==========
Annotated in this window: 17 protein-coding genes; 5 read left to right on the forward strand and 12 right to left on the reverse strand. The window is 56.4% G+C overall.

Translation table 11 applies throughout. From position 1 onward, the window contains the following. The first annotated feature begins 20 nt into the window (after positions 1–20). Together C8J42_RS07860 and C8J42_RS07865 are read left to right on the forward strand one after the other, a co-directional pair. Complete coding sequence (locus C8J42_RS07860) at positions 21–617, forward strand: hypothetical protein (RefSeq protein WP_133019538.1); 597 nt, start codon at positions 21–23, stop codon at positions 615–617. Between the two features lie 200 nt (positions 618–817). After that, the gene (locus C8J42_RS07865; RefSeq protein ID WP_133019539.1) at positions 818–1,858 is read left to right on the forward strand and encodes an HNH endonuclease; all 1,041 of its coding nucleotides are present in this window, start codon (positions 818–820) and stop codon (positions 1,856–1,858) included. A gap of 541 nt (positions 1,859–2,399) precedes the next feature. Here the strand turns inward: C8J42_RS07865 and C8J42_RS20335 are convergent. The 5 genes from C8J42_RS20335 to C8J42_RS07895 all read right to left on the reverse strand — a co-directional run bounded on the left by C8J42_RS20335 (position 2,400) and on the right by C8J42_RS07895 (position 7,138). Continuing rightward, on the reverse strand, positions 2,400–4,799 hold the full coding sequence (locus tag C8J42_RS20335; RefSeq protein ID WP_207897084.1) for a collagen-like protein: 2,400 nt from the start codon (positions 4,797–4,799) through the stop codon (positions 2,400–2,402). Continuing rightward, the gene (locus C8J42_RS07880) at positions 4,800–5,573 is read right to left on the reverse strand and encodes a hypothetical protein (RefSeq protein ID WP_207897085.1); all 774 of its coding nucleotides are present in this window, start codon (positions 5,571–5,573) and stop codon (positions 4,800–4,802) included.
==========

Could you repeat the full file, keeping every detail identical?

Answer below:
Annotated in this window: 17 protein-coding genes; 5 read left to right on the forward strand and 12 right to left on the reverse strand. The window is 56.4% G+C overall.

Translation table 11 applies throughout. From position 1 onward, the window contains the following. The first annotated feature begins 20 nt into the window (after positions 1–20). Together C8J42_RS07860 and C8J42_RS07865 are read left to right on the forward strand one after the other, a co-directional pair. Complete coding sequence (locus C8J42_RS07860) at positions 21–617, forward strand: hypothetical protein (RefSeq protein WP_133019538.1); 597 nt, start codon at positions 21–23, stop codon at positions 615–617. Between the two features lie 200 nt (positions 618–817). After that, the gene (locus C8J42_RS07865; RefSeq protein ID WP_133019539.1) at positions 818–1,858 is read left to right on the forward strand and encodes an HNH endonuclease; all 1,041 of its coding nucleotides are present in this window, start codon (positions 818–820) and stop codon (positions 1,856–1,858) included. A gap of 541 nt (positions 1,859–2,399) precedes the next feature. Here the strand turns inward: C8J42_RS07865 and C8J42_RS20335 are convergent. The 5 genes from C8J42_RS20335 to C8J42_RS07895 all read right to left on the reverse strand — a co-directional run bounded on the left by C8J42_RS20335 (position 2,400) and on the right by C8J42_RS07895 (position 7,138). Continuing rightward, on the reverse strand, positions 2,400–4,799 hold the full coding sequence (locus tag C8J42_RS20335; RefSeq protein ID WP_207897084.1) for a collagen-like protein: 2,400 nt from the start codon (positions 4,797–4,799) through the stop codon (positions 2,400–2,402). Continuing rightward, the gene (locus C8J42_RS07880) at positions 4,800–5,573 is read right to left on the reverse strand and encodes a hypothetical protein (RefSeq protein ID WP_207897085.1); all 774 of its coding nucleotides are present in this window, start codon (positions 5,571–5,573) and stop codon (positions 4,800–4,802) included.